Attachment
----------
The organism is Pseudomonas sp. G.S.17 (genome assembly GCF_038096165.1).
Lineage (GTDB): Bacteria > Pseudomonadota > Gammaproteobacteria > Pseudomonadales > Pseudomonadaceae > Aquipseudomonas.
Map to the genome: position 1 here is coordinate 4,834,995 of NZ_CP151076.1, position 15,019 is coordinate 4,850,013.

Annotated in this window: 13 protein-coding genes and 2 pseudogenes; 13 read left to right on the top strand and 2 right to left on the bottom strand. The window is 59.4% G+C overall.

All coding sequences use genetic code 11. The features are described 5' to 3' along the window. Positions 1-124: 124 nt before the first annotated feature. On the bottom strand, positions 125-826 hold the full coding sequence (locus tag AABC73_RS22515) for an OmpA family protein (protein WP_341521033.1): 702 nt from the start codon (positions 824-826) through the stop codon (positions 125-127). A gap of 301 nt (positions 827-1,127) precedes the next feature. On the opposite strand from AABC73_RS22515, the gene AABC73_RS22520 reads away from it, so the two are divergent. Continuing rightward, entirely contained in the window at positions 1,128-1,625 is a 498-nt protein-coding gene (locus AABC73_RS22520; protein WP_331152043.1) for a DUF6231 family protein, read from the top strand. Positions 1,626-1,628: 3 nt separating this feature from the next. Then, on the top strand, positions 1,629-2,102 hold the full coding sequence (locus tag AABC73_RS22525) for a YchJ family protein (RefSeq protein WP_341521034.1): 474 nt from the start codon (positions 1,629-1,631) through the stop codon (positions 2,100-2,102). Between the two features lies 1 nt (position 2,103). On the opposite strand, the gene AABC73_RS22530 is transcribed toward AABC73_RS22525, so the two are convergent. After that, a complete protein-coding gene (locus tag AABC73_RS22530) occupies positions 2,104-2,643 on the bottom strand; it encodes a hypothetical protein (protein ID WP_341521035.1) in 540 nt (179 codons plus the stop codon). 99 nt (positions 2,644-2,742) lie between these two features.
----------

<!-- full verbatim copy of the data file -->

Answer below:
The organism is Pseudomonas sp. G.S.17 (genome assembly GCF_038096165.1).
Lineage (GTDB): Bacteria > Pseudomonadota > Gammaproteobacteria > Pseudomonadales > Pseudomonadaceae > Aquipseudomonas.
Map to the genome: position 1 here is coordinate 4,834,995 of NZ_CP151076.1, position 15,019 is coordinate 4,850,013.

Annotated in this window: 13 protein-coding genes and 2 pseudogenes; 13 read left to right on the top strand and 2 right to left on the bottom strand. The window is 59.4% G+C overall.

All coding sequences use genetic code 11. The features are described 5' to 3' along the window. Positions 1-124: 124 nt before the first annotated feature. On the bottom strand, positions 125-826 hold the full coding sequence (locus tag AABC73_RS22515) for an OmpA family protein (protein WP_341521033.1): 702 nt from the start codon (positions 824-826) through the stop codon (positions 125-127). A gap of 301 nt (positions 827-1,127) precedes the next feature. On the opposite strand from AABC73_RS22515, the gene AABC73_RS22520 reads away from it, so the two are divergent. Continuing rightward, entirely contained in the window at positions 1,128-1,625 is a 498-nt protein-coding gene (locus AABC73_RS22520; protein WP_331152043.1) for a DUF6231 family protein, read from the top strand. Positions 1,626-1,628: 3 nt separating this feature from the next. Then, on the top strand, positions 1,629-2,102 hold the full coding sequence (locus tag AABC73_RS22525) for a YchJ family protein (RefSeq protein WP_341521034.1): 474 nt from the start codon (positions 1,629-1,631) through the stop codon (positions 2,100-2,102). Between the two features lies 1 nt (position 2,103). On the opposite strand, the gene AABC73_RS22530 is transcribed toward AABC73_RS22525, so the two are convergent. After that, a complete protein-coding gene (locus tag AABC73_RS22530) occupies positions 2,104-2,643 on the bottom strand; it encodes a hypothetical protein (protein ID WP_341521035.1) in 540 nt (179 codons plus the stop codon). 99 nt (positions 2,644-2,742) lie between these two features.